News basics


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Introduction to a newspaper and writing for the news.

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News basics

  1. 1. Journalism- Unit 4 News Basics P. Denton January, 2010
  2. 2. What is news? <ul><li>A report of a current event in a newspaper or on radio, TV, internet, or even word of mouth. </li></ul>
  3. 3. Sources of News <ul><li>Newspapers </li></ul><ul><li>TV </li></ul><ul><li>Magazines </li></ul><ul><li>Internet </li></ul><ul><li>Billboards </li></ul><ul><li>Radio </li></ul><ul><li>Letters/Notes </li></ul><ul><li>Word of Mouth </li></ul><ul><li>Telephone </li></ul><ul><li>Texting </li></ul><ul><li>Email </li></ul><ul><li>Blogs </li></ul><ul><li>Books </li></ul>
  4. 4. You and the News <ul><li>Where do you get most of your news? </li></ul><ul><li>What source of news is the most accurate? </li></ul><ul><li>Which of these is most entertaining? </li></ul><ul><li>Why do people provide the news? </li></ul><ul><li>Why are people interested in getting news? </li></ul><ul><li>Who controls the news? </li></ul>
  5. 5. What is in a newspaper? Advertising Editorial Content
  6. 6. What is in a newspaper? Advertising Editorial Content <ul><li>Paid </li></ul><ul><li>Classifieds </li></ul><ul><li>Display Ads </li></ul><ul><li>60% of the paper </li></ul><ul><li>Ads get put in first! </li></ul><ul><li>Controlled by the editor </li></ul><ul><li>Written by reporters </li></ul><ul><li>40% of the paper </li></ul><ul><li>Articles fill up the rest of the paper (News Hole) </li></ul>
  7. 7. 3 Different Types of News <ul><li>Hard News </li></ul><ul><ul><li>World news </li></ul></ul><ul><ul><li>State news </li></ul></ul><ul><ul><li>City news </li></ul></ul><ul><ul><li>Local news </li></ul></ul><ul><ul><li>Business </li></ul></ul><ul><ul><li>Events & Issues </li></ul></ul><ul><ul><li>Weather & Construction </li></ul></ul><ul><ul><li>Death Notices </li></ul></ul><ul><ul><li>Facts not opinions </li></ul></ul><ul><ul><li>Usually in the first section of the paper </li></ul></ul><ul><li>Soft News </li></ul><ul><ul><li>Sports </li></ul></ul><ul><ul><li>Entertainment </li></ul></ul><ul><ul><li>Food </li></ul></ul><ul><ul><li>Travel </li></ul></ul><ul><ul><li>Celebrity Gossip </li></ul></ul><ul><ul><li>Editorials (opinions) </li></ul></ul><ul><ul><li>Obituary </li></ul></ul><ul><li>Features (type of soft) </li></ul><ul><ul><li>Syndicated </li></ul></ul><ul><ul><li>Comics </li></ul></ul><ul><ul><li>Horoscopes </li></ul></ul><ul><ul><li>Reviews </li></ul></ul><ul><ul><li>Advice </li></ul></ul>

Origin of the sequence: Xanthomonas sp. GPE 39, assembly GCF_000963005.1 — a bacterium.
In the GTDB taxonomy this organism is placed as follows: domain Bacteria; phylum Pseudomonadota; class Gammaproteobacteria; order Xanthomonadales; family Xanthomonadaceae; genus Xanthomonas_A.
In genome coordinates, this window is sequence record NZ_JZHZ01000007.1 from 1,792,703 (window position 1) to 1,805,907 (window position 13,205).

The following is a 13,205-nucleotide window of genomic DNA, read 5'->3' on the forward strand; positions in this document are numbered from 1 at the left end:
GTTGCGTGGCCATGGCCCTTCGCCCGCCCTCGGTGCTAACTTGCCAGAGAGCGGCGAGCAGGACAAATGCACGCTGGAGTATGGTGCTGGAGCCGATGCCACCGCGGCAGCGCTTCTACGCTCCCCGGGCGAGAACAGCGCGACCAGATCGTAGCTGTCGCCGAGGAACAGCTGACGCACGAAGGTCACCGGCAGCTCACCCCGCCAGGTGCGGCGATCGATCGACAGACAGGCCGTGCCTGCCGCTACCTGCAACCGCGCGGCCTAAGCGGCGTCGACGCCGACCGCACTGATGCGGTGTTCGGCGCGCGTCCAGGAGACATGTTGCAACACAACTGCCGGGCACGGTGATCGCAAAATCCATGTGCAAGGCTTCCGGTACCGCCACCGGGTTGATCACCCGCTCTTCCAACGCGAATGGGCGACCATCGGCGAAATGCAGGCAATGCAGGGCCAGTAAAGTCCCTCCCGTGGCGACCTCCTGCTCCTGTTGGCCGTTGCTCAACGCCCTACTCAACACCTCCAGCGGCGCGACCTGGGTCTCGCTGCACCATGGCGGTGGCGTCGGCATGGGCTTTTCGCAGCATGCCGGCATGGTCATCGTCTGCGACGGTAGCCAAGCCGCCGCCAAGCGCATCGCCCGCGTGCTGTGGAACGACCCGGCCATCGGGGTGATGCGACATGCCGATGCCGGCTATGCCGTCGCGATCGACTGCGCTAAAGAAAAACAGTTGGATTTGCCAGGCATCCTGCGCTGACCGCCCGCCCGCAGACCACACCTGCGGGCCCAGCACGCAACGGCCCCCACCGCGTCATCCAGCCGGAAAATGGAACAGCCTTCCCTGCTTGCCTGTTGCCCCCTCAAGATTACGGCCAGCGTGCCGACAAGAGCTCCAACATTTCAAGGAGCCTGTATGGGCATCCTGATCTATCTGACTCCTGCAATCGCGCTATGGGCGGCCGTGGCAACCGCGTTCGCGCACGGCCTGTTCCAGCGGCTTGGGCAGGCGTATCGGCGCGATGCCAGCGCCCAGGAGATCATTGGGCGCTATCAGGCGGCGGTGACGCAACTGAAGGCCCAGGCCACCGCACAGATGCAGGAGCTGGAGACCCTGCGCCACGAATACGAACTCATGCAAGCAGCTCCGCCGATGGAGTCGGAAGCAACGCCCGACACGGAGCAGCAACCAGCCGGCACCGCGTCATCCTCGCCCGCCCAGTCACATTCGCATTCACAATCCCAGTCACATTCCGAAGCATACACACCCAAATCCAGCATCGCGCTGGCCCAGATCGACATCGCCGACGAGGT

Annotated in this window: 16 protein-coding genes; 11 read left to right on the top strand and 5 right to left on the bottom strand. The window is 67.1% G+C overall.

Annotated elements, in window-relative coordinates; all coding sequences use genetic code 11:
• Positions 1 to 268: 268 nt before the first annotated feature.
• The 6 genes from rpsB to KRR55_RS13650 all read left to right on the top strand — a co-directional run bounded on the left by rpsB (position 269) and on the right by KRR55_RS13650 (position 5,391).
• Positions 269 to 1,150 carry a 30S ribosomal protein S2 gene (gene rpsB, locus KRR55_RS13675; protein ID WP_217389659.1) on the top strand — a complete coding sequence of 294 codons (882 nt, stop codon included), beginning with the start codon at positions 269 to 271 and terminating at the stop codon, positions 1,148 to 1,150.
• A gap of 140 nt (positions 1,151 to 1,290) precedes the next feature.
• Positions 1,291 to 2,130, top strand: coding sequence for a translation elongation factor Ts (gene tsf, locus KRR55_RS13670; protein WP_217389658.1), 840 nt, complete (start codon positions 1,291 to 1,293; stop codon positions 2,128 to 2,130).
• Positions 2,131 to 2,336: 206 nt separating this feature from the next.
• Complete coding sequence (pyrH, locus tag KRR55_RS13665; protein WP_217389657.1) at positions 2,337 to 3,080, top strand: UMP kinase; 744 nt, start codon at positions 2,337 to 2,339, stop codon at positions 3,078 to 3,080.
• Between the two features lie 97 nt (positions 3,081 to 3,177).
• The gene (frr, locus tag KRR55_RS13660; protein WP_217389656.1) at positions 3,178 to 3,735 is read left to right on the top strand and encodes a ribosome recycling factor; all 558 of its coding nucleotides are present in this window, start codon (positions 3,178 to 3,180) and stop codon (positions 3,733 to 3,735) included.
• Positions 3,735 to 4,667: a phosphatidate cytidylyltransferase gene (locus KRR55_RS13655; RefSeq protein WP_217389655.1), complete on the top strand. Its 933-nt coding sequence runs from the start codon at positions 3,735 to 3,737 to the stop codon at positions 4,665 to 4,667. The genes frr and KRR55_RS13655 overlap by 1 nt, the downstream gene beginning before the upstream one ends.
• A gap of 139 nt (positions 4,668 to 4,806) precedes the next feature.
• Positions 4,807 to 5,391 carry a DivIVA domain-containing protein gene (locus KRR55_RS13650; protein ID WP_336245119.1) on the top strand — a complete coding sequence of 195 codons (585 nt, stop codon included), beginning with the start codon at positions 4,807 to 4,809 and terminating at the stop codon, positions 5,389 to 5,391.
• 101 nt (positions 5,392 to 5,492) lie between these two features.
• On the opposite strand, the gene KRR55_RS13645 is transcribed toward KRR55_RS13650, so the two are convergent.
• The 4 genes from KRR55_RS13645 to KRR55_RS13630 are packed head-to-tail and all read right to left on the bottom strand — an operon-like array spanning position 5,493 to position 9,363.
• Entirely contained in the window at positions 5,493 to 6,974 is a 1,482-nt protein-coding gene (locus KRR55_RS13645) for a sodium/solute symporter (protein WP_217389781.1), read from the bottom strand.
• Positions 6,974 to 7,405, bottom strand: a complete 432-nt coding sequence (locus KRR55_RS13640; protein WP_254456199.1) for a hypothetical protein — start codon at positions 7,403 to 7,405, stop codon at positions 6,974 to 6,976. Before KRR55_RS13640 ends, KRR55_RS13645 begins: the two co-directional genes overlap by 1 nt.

8. 8. In daily newspapers most hard news stories are written in the Inverted Pyramid style.
  9. 10. <ul><li>Reasons for the Inverted Pyramid: </li></ul><ul><li>Makes reading easier and faster </li></ul><ul><li>Enables the hurried reader to get all the important facts in a very short period of time </li></ul><ul><li>Satisfies curiosity in a logical way </li></ul><ul><li>Makes page makeup easier </li></ul><ul><li>Makes the work of the editor easier </li></ul>
  10. 11. The first paragraph of a news story contains the most important information. This is called the Summary Lead , because it summarizes the most important facts about the story.
  11. 12. <ul><li>Characteristics of a good Summary Lead </li></ul><ul><li>Briefest possible summary of a story, usually no more than 25 words. </li></ul><ul><li>Includes only those Ws and H that are important. These usually include the What , Who and sometimes When , and sometimes the So What . </li></ul>
  12. 13. What are the Ws and H <ul><li>Who </li></ul><ul><li>What </li></ul><ul><li>When </li></ul><ul><li>Where </li></ul><ul><li>Why </li></ul><ul><li>How </li></ul>
  13. 14. <ul><li>Characteristics of a good Summary Lead </li></ul><ul><li>Usually only one paragraph but may be more. It is easier to read two short paragraphs than one long one. </li></ul><ul><li>Usually starts with the feature of the story, the most important fact. </li></ul>
  14. 15. <ul><li>Characteristics of a good Summary Lead </li></ul><ul><li>Quickly summarizes in the first few words the most important fact of the story. </li></ul><ul><li>The What is usually the most used feature of a lead, followed closely by the Who . (The Who should be used only when the name itself is clearly the most important fact.) </li></ul>
  15. 16. The lead tells the most important part of the story, and the body of the story gives the other facts in decreasing order of importance.